US5287740 *Sep 22, 1992Feb 22, 1994Geo Search Co., Ltd.Method for locating and examining cavities under paved roads
US5327139 *Sep 11, 1992Jul 5, 1994The Boeing CompanyID microwave holographic sensor
US5629706Aug 2, 1995May 13, 1997Baaaath; LarsMethod for simultaneously measuring the positions of more than one surface in metallurgic processes
US5767679 *Oct 7, 1996Jun 16, 1998Schroeder; Diether-AlfredGeophysical prospecting apparatus utilizing pulsed electromagnetic signals and having a scanned four-cycle transmitter
US5835053 *Jun 28, 1993Nov 10, 1998Road Radar Ltd.Roadway ground penetrating radar system
US5835054 *May 9, 1997Nov 10, 1998The Regents Of The University Of CaliforniaUltra wideband ground penetrating radar imaging of heterogeneous solids
US6198424Jan 21, 1999Mar 6, 2001Rosemount Inc.Multiple process product interface detection for a low power radar level transmitter
US6422073Jul 28, 1997Jul 23, 2002Siemens Elema AbDevice for identifying liquid anaesthetics
US6445192 *Apr 4, 2000Sep 3, 2002Rosemount Inc.Close proximity material interface detection for a microwave level transmitter
US6531881 *Nov 1, 1996Mar 11, 2003Transco PlcMeasurement arrangement
US6545945 *Feb 26, 2001Apr 8, 2003Ocean Data Equipment CorporationMaterial classification apparatus and method
US6701647 *Nov 12, 2002Mar 9, 2004Vermeer Manufacturing CompanySubsurface imaging system and method
US6853199 *Dec 6, 2002Feb 8, 2005Institut Francais Du PetroleInterface detector
US20030117150Dec 6, 2002Jun 26, 2003Christine NoikInterface detector
JPH08506849A Title not available
RU2152595C1 Title not available
Non-Patent Citations
Reference
1"Japanese Application Serial No. 2008-503487, Office Action dated Dec. 8, 2010", (English Translation), 3 pgs.
2"PCT Application No. PCT/EP2006/061025, International Preliminary Report on Patentability / Written Opinion mailed Oct. 11, 2007", 8 pgs.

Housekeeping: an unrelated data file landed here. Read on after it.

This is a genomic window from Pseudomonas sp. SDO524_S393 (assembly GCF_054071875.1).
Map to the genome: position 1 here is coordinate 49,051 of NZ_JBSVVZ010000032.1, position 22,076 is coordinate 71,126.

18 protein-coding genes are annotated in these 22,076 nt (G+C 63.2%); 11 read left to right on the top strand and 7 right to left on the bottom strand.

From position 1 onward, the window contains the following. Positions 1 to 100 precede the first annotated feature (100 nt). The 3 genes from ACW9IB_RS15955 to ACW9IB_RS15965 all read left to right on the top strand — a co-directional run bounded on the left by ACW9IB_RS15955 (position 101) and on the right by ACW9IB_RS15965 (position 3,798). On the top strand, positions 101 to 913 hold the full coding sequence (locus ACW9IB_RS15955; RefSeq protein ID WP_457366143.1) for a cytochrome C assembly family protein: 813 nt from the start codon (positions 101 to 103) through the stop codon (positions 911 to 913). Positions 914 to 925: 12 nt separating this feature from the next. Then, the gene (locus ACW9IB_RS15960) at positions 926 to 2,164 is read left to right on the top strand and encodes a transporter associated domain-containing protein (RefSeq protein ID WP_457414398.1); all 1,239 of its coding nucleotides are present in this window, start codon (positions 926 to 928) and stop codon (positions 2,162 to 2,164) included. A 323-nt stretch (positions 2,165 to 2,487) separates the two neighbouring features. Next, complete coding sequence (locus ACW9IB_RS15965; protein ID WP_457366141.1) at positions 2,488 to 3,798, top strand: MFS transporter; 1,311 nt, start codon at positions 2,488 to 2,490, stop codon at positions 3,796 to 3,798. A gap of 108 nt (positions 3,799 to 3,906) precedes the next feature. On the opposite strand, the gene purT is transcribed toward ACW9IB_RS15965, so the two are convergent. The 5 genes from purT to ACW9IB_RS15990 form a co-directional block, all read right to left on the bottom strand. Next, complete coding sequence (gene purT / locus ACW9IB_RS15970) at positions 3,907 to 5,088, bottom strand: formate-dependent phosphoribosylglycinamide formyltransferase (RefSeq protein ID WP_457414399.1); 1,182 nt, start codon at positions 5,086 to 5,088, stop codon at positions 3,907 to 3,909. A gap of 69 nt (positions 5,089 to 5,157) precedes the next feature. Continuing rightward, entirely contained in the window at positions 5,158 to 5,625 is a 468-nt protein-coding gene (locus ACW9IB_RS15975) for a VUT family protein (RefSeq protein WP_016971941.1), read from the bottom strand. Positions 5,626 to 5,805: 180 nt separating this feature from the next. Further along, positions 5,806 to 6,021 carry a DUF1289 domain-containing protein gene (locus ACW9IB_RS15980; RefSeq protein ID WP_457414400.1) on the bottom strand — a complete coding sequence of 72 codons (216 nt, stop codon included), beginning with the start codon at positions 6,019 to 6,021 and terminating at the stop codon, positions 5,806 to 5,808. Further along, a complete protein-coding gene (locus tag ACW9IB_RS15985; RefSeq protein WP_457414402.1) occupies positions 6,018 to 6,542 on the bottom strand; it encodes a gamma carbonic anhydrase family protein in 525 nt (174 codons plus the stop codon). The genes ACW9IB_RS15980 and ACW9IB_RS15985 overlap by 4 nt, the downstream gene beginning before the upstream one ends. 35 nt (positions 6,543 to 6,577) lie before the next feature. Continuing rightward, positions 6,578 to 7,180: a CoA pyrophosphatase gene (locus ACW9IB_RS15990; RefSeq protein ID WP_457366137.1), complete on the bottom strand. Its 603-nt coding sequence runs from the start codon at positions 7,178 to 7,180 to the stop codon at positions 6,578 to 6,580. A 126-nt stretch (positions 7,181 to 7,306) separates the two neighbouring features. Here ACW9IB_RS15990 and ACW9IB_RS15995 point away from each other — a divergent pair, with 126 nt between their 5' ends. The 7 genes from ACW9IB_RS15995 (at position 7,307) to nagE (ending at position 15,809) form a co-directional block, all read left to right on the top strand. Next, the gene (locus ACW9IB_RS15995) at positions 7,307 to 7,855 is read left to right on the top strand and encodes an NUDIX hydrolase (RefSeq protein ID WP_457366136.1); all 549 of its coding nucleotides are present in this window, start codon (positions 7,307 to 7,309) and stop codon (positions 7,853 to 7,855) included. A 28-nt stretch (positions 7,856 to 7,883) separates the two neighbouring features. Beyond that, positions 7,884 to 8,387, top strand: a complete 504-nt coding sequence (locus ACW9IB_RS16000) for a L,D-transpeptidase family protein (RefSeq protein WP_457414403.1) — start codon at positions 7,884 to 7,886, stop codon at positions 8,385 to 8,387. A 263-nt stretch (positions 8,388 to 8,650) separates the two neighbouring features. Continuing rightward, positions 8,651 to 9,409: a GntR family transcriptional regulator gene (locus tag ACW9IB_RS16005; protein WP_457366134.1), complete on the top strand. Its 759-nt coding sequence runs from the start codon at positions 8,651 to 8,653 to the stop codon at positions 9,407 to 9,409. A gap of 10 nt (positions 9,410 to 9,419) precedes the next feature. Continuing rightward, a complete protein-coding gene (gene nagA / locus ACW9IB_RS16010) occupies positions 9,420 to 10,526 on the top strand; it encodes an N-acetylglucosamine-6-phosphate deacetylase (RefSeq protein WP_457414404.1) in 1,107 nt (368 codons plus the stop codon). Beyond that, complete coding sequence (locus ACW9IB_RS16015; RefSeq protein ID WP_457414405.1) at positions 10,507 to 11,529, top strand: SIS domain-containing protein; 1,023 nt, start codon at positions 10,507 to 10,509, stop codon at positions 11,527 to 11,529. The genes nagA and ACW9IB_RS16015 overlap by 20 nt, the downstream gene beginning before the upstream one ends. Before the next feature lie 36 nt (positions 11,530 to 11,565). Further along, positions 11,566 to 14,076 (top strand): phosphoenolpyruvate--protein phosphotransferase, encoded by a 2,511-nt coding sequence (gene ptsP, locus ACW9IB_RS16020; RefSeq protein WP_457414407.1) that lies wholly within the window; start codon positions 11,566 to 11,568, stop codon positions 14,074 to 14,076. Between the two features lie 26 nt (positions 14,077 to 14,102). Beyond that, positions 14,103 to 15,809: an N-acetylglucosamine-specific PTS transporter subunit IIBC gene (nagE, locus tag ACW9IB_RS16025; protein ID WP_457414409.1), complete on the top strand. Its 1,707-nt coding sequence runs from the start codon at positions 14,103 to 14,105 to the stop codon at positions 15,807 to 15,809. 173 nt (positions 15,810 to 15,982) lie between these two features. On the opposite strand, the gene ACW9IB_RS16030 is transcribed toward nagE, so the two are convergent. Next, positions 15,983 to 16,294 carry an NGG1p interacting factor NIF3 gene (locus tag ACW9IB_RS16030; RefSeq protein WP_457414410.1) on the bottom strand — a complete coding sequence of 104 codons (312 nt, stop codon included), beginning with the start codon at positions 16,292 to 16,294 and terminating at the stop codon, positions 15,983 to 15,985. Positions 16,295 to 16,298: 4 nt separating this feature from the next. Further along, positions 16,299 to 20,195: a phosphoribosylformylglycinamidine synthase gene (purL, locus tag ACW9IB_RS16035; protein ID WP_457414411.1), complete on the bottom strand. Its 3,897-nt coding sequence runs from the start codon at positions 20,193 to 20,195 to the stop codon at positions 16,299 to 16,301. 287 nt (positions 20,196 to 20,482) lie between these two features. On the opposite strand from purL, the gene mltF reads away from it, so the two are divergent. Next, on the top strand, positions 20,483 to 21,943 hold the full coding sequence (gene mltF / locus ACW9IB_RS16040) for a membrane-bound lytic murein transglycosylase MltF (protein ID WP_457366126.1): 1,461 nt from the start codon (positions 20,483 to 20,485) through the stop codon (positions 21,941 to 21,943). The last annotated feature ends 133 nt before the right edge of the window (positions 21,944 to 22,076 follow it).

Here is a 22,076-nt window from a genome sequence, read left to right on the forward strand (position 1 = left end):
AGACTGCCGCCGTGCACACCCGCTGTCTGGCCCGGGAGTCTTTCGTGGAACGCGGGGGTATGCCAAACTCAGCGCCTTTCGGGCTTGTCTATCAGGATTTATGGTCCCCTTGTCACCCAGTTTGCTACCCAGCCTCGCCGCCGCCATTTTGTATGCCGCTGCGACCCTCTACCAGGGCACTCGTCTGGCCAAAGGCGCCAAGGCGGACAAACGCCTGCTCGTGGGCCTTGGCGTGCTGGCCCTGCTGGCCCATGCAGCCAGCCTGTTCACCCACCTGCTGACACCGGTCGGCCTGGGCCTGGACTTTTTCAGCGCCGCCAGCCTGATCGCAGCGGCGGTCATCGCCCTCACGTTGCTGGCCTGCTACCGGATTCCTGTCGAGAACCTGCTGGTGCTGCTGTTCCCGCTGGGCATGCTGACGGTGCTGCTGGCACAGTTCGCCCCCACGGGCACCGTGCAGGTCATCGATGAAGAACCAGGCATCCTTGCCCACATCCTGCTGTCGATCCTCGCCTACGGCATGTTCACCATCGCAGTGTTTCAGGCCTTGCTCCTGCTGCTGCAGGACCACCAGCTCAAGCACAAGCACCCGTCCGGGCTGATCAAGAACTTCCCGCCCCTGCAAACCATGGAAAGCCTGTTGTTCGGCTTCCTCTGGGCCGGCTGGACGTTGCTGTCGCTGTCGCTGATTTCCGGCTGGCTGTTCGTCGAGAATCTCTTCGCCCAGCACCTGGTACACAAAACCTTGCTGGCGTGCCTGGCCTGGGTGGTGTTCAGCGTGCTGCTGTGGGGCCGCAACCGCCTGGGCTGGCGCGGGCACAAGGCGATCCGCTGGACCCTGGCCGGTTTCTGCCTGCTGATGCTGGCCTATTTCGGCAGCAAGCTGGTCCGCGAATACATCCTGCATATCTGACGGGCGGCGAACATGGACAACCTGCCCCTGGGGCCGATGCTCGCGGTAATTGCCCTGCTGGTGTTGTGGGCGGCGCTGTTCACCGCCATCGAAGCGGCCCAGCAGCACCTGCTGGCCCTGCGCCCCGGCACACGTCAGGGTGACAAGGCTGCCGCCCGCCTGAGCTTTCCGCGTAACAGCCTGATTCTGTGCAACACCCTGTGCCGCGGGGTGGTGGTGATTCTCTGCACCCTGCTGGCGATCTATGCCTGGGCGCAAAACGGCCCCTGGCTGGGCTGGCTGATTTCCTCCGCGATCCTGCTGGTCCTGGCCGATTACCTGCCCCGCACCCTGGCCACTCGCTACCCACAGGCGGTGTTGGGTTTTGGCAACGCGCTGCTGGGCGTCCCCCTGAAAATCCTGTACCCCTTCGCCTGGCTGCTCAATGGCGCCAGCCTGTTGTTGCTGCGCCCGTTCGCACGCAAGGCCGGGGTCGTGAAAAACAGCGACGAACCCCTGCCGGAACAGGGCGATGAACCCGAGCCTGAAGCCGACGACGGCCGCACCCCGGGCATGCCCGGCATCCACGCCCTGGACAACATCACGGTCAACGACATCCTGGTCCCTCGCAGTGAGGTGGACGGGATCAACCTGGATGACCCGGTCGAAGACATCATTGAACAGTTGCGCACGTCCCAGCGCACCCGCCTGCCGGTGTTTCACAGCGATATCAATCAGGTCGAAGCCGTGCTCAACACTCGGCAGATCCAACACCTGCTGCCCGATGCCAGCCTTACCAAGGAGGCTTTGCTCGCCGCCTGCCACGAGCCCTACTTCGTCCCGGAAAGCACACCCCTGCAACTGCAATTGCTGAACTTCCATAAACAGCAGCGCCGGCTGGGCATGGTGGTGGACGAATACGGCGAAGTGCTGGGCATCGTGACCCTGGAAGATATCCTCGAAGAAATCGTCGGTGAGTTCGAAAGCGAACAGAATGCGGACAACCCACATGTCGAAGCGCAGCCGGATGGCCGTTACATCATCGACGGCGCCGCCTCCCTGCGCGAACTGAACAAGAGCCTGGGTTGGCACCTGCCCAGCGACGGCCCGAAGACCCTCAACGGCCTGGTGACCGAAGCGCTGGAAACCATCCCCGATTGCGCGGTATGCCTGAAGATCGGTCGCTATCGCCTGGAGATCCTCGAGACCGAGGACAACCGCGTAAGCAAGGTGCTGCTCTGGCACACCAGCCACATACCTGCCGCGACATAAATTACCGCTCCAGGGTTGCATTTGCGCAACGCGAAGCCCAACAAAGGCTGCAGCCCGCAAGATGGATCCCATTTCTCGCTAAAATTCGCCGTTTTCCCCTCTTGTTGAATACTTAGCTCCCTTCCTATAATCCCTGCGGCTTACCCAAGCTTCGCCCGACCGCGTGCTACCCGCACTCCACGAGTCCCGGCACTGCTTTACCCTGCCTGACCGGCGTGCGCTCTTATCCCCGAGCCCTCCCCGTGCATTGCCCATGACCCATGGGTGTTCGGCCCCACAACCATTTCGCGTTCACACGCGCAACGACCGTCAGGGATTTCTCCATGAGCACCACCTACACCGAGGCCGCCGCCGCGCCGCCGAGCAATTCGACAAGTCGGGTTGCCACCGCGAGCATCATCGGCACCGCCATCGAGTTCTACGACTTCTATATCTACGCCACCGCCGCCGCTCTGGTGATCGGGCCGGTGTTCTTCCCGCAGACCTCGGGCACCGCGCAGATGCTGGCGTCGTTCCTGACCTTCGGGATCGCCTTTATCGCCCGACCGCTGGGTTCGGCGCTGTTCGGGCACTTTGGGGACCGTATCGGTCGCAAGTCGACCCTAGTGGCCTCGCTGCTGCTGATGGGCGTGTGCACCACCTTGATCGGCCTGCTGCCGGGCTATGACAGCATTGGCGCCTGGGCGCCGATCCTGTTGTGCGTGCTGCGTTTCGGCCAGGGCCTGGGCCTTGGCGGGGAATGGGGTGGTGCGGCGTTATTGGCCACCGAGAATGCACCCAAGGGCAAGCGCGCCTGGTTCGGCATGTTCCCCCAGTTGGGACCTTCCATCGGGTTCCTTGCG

3International Search Report for PCT Application No. PCT/EP2006/061025, (Jul. 17, 2006), 3 pgs.
Referenced by
Citing PatentFiling datePublication dateApplicantTitle
US8130139 *May 7, 2009Mar 6, 2012Siemens AktiengesellschaftRadar-based method for measuring a level of material in a container
US8923951 *Jan 6, 2011Dec 30, 2014Mmtc, Inc.Diagnostic devices using thermal noise
US20090278730 *Nov 12, 2009Andrew James Taylorradar-based method for measuring a level of material in a container
US20120179048 *Jul 12, 2012Mmtc, Inc.Diagnostic devices using thermal noise
Classifications
U.S. Classification342/124, 324/637, 342/128, 342/118, 342/127, 324/642, 342/175, 73/290.00R, 324/600, 324/629, 342/195
International ClassificationG01S13/00, G01F23/00, G01F23/284, G01S13/08
Cooperative ClassificationG01S13/38, G01F23/284, G01S13/88
European ClassificationG01F23/284, G01S13/38
Legal Events
DateCodeEventDescription
Apr 17, 2009ASAssignment
Owner name: AGELLIS GROUP AB, SWEDEN
Free format text: ASSIGNMENT OF ASSIGNORS INTEREST;ASSIGNOR:BAATH, LARS;REEL/FRAME:022564/0778
Effective date: 20090331
Jun 5, 2015REMIMaintenance fee reminder mailed
Oct 25, 2015LAPSLapse for failure to pay maintenance fees
Dec 15, 2015FPExpired due to failure to pay maintenance fee
Effective date: 20151025